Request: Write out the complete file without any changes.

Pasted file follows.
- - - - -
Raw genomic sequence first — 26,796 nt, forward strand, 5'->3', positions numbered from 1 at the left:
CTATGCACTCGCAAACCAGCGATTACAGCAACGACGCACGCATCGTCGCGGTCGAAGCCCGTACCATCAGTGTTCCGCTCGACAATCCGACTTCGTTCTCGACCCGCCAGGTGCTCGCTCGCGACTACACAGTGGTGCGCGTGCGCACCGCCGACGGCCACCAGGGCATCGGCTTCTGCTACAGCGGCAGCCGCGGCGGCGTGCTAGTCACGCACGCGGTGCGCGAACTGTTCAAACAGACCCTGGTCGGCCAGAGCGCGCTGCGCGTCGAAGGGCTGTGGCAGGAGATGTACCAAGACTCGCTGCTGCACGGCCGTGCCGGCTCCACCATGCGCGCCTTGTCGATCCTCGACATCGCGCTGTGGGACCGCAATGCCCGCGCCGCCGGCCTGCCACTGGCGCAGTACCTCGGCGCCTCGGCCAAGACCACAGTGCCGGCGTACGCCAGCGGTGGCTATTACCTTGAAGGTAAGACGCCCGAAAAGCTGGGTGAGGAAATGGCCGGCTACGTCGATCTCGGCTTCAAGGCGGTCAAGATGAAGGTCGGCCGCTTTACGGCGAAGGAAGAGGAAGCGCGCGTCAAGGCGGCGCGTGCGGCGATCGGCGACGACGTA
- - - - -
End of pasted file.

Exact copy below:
Raw genomic sequence first — 26,796 nt, forward strand, 5'->3', positions numbered from 1 at the left:
CTATGCACTCGCAAACCAGCGATTACAGCAACGACGCACGCATCGTCGCGGTCGAAGCCCGTACCATCAGTGTTCCGCTCGACAATCCGACTTCGTTCTCGACCCGCCAGGTGCTCGCTCGCGACTACACAGTGGTGCGCGTGCGCACCGCCGACGGCCACCAGGGCATCGGCTTCTGCTACAGCGGCAGCCGCGGCGGCGTGCTAGTCACGCACGCGGTGCGCGAACTGTTCAAACAGACCCTGGTCGGCCAGAGCGCGCTGCGCGTCGAAGGGCTGTGGCAGGAGATGTACCAAGACTCGCTGCTGCACGGCCGTGCCGGCTCCACCATGCGCGCCTTGTCGATCCTCGACATCGCGCTGTGGGACCGCAATGCCCGCGCCGCCGGCCTGCCACTGGCGCAGTACCTCGGCGCCTCGGCCAAGACCACAGTGCCGGCGTACGCCAGCGGTGGCTATTACCTTGAAGGTAAGACGCCCGAAAAGCTGGGTGAGGAAATGGCCGGCTACGTCGATCTCGGCTTCAAGGCGGTCAAGATGAAGGTCGGCCGCTTTACGGCGAAGGAAGAGGAAGCGCGCGTCAAGGCGGCGCGTGCGGCGATCGGCGACGACGTA